Man Who Received First Pig Heart Transplant Has Died

David Bennett, 57, made it 2 months with the heart
By Newser Editors and Wire Services
Posted Mar 9, 2022 9:20 AM CST
Man Who Received First Pig Heart Transplant Has Died
In this photo, members of the surgical team show the pig heart for transplant into patient David Bennett in Baltimore on Jan. 7, 2022.   (Mark Teske/University of Maryland School of Medicine via AP, File)

The first person to receive a heart transplant from a pig has died, two months after the groundbreaking experiment, the Maryland hospital that performed the surgery announced Wednesday. David Bennett, 57, died Tuesday at the University of Maryland Medical Center. Doctors didn't give an exact cause of death, saying only that his condition had begun deteriorating several days earlier. Bennett, a handyman from Hagerstown, Md., was a candidate for this newest attempt only because he otherwise faced certain death—ineligible for a human heart transplant, bedridden and on life support, and out of other options.

The FDA had allowed the dramatic Maryland experiment under "compassionate use" rules for emergency situations. Bennett's doctors said he had heart failure and an irregular heartbeat, plus a history of not complying with medical instructions. He was deemed ineligible for a human heart transplant that requires strict use of immune-suppressing medicines. After the Jan. 7 operation, Bennett's son told the AP his father knew there was no guarantee it would work.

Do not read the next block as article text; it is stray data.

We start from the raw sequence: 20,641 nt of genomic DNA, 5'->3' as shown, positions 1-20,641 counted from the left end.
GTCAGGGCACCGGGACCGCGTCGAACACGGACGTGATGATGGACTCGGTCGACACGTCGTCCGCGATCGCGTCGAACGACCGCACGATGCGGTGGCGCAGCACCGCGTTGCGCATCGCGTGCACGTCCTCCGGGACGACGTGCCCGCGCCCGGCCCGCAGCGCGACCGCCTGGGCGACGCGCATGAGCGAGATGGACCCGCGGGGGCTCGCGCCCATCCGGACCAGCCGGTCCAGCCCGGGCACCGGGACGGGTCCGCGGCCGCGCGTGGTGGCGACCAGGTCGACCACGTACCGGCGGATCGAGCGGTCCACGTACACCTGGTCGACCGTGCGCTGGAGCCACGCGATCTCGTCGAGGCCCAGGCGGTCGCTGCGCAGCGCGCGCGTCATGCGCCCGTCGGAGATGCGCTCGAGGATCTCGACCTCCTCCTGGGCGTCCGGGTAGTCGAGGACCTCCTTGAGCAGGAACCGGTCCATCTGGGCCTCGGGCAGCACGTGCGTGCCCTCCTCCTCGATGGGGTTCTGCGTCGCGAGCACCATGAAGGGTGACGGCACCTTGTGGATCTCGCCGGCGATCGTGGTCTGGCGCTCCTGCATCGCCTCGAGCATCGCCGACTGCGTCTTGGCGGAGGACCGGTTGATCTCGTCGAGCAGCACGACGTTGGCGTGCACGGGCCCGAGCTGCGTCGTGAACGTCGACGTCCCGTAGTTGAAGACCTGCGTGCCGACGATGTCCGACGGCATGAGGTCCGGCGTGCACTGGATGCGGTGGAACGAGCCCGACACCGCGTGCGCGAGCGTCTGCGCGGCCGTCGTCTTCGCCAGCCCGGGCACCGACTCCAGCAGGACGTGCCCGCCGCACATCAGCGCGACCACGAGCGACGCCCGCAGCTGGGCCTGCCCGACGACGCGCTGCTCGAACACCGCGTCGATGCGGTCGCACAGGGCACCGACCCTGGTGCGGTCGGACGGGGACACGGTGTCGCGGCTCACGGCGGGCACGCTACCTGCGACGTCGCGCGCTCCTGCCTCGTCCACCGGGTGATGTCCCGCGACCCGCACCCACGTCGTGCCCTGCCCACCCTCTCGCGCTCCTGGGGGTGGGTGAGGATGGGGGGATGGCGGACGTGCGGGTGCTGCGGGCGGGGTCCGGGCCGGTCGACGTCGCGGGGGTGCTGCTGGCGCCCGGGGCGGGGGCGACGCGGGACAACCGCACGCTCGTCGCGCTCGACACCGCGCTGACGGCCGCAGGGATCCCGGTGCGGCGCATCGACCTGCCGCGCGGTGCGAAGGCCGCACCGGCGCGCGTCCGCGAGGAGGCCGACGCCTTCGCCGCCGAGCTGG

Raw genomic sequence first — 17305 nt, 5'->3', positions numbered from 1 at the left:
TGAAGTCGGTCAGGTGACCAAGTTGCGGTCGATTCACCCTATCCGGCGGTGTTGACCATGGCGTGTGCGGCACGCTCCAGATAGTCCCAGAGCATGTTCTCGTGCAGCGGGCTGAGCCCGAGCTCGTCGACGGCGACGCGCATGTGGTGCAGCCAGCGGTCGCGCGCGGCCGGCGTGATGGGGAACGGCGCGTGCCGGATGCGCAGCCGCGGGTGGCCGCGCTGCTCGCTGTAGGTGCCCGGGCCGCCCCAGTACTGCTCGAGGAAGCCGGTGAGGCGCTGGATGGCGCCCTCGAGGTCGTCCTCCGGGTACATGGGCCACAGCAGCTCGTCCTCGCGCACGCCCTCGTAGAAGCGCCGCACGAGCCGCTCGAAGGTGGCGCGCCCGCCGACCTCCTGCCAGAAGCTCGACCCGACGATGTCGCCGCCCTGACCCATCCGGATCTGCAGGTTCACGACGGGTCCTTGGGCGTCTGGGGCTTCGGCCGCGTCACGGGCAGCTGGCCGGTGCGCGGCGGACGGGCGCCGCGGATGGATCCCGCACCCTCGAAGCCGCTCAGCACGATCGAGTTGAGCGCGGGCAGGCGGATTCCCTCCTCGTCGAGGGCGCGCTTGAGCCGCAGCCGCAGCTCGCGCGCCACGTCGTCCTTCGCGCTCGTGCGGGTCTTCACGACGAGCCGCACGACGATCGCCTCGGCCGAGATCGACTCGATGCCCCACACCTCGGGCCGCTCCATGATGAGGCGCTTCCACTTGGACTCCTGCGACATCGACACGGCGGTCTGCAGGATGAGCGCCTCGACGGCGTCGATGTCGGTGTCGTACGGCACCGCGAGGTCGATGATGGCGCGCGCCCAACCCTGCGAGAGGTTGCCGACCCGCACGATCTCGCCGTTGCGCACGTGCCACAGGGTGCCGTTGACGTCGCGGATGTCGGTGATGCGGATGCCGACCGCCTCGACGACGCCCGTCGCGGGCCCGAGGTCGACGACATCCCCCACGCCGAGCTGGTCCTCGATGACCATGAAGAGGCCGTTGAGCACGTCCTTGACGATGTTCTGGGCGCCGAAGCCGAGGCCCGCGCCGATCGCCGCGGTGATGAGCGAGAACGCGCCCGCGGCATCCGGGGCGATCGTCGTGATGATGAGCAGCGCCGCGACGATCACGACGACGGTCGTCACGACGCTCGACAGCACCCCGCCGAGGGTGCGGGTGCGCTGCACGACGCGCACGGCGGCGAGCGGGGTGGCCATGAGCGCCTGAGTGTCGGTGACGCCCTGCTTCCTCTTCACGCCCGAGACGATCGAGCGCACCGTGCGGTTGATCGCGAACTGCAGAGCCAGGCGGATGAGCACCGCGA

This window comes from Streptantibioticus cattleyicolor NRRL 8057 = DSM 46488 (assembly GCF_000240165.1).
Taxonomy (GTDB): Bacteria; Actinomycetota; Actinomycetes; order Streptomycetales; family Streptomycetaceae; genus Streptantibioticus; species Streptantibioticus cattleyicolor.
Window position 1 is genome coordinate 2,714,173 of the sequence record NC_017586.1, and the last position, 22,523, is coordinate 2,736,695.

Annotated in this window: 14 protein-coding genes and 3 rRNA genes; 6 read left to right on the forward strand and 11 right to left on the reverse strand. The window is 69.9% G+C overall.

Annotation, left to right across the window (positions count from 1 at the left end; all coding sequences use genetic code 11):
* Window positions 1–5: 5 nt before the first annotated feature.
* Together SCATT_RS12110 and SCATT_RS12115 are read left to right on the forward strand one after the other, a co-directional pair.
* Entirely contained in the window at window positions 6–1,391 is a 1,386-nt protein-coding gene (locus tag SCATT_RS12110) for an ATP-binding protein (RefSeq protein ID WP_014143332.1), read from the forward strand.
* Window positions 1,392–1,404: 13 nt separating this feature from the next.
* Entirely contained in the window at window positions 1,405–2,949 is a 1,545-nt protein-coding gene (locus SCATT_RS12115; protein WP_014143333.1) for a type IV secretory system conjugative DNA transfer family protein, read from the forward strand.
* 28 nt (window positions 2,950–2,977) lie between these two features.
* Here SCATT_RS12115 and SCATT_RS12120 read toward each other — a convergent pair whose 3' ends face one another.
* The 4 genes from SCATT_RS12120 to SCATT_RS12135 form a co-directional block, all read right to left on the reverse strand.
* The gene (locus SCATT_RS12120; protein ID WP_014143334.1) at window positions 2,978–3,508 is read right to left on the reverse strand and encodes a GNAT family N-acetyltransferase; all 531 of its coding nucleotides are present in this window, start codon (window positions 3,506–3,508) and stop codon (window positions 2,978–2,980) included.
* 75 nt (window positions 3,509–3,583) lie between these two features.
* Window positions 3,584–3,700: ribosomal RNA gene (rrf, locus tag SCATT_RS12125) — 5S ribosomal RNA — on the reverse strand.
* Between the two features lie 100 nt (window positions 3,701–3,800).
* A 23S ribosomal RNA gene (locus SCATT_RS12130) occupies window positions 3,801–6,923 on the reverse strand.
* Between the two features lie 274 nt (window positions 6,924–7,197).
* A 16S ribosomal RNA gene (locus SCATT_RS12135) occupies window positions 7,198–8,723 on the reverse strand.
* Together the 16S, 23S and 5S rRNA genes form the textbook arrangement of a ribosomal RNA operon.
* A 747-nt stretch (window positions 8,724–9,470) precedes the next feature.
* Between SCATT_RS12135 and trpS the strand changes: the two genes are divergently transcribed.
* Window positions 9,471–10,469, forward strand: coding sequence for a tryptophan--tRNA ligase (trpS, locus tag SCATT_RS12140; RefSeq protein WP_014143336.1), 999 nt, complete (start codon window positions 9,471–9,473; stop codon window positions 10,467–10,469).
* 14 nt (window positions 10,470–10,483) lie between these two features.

Prior attempts at such transplants—or xenotransplantation—have failed largely because patients' bodies rapidly rejected the animal organ. This time, the Maryland surgeons used a heart from a gene-edited pig: Scientists had modified the animal to remove pig genes that trigger the hyperfast rejection and add human genes to help the body accept the organ. One next question is whether scientists have learned enough from Bennett's experience and some other recent experiments with gene-edited pig organs to persuade the FDA to allow a clinical trial—possibly with an organ such as a kidney that isn't immediately fatal if it fails.

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Bennett's son praised the hospital for offering the last-ditch experiment, saying the family hoped it would help further efforts to end the organ shortage. "We are grateful for every innovative moment, every crazy dream, every sleepless night that went into this historic effort," David Bennett Jr. said in a statement released by the University of Maryland School of Medicine. "We hope this story can be the beginning of hope and not the end." More than 106,000 people remain on the national waiting list, thousands die every year before getting an organ, and thousands more never even get added to the list, considered too much of a long shot. (More heart transplants stories.)

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